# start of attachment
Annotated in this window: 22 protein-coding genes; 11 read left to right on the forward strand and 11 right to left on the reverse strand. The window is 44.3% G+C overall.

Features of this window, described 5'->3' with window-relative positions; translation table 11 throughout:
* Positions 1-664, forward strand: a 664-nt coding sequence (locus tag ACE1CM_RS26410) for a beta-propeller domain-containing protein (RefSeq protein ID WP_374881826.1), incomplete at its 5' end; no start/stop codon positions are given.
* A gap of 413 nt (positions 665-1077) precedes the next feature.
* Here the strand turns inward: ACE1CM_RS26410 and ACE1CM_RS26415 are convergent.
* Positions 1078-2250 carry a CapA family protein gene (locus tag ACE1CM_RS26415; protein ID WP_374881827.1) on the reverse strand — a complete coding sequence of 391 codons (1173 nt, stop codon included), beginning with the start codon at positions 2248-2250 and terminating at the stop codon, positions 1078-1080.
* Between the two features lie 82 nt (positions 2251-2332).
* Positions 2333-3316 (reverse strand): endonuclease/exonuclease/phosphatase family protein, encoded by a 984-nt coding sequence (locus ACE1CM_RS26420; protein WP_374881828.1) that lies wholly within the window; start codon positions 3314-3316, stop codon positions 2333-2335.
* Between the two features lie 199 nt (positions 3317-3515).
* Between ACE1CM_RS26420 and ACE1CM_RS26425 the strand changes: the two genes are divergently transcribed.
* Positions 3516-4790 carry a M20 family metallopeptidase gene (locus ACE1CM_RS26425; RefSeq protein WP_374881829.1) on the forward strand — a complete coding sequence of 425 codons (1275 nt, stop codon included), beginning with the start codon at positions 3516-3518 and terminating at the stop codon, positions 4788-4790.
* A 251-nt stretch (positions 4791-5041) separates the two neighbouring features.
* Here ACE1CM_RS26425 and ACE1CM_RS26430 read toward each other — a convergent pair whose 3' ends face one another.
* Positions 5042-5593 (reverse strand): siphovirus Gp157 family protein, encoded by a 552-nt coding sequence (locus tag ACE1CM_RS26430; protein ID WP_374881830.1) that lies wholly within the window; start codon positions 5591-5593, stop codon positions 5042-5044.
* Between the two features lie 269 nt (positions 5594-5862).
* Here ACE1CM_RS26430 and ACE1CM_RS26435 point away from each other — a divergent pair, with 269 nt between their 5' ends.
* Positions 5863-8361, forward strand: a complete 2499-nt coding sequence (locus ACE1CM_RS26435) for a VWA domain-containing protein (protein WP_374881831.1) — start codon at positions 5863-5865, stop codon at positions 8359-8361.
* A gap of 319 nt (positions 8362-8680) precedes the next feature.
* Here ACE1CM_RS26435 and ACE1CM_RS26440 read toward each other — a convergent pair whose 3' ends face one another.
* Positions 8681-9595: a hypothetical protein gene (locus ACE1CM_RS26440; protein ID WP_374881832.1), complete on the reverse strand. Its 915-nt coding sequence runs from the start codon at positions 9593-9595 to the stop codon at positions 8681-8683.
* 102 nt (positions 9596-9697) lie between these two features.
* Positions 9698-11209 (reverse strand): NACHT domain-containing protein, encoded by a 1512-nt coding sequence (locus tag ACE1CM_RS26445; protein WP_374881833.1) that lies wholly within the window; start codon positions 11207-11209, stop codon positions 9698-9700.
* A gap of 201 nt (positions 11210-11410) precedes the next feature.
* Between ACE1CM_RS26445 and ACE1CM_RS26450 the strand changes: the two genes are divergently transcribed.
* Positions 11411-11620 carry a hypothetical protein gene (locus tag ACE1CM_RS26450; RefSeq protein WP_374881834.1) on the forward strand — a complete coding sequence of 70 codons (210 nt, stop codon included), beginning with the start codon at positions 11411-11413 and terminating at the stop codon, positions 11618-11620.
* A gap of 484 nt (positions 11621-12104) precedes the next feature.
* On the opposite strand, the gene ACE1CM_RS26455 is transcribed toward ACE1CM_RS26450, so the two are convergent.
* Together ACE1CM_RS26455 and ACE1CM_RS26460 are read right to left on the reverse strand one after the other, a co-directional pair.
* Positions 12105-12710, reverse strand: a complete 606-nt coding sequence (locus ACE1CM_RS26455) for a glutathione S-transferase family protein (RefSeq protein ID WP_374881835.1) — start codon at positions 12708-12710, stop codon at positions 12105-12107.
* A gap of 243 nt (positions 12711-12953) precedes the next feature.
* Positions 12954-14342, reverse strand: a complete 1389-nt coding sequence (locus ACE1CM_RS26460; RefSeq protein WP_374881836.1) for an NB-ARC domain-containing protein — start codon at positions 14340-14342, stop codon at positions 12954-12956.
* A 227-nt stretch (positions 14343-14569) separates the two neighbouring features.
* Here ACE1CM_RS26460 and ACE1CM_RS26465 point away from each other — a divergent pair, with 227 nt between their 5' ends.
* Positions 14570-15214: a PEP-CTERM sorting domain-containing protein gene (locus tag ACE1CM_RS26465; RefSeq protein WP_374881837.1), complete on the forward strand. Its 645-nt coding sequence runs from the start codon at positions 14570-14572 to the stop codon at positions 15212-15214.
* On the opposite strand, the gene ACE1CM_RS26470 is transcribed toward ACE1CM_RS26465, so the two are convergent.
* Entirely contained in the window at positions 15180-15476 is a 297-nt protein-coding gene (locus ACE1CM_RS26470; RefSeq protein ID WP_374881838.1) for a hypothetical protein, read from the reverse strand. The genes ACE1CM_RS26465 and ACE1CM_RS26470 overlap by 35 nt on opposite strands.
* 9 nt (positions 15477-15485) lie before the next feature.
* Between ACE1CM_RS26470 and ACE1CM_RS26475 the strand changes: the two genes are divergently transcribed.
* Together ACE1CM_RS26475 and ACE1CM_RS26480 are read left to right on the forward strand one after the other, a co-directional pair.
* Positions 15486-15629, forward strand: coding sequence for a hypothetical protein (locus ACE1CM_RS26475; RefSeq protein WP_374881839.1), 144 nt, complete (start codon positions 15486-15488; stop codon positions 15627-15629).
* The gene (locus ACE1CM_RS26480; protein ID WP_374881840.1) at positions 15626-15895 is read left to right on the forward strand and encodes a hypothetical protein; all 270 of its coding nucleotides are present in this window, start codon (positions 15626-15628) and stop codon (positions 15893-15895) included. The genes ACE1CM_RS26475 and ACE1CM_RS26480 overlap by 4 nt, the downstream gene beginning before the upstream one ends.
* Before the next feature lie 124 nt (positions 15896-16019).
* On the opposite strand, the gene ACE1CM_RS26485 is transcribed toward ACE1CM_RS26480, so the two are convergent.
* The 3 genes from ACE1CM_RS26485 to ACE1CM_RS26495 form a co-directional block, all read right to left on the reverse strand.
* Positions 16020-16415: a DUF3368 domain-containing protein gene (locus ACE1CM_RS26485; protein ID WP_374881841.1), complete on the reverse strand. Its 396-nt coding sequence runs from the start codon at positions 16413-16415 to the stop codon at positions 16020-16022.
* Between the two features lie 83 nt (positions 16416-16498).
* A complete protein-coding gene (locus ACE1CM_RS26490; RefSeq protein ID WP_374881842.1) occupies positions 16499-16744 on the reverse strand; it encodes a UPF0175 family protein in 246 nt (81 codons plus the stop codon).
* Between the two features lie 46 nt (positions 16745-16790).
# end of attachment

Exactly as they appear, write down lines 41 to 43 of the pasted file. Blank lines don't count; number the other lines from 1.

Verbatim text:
* The gene (locus ACE1CM_RS26480; protein ID WP_374881840.1) at positions 15626-15895 is read left to right on the forward strand and encodes a hypothetical protein; all 270 of its coding nucleotides are present in this window, start codon (positions 15626-15628) and stop codon (positions 15893-15895) included. The genes ACE1CM_RS26475 and ACE1CM_RS26480 overlap by 4 nt, the downstream gene beginning before the upstream one ends.
* Before the next feature lie 124 nt (positions 15896-16019).
* On the opposite strand, the gene ACE1CM_RS26485 is transcribed toward ACE1CM_RS26480, so the two are convergent.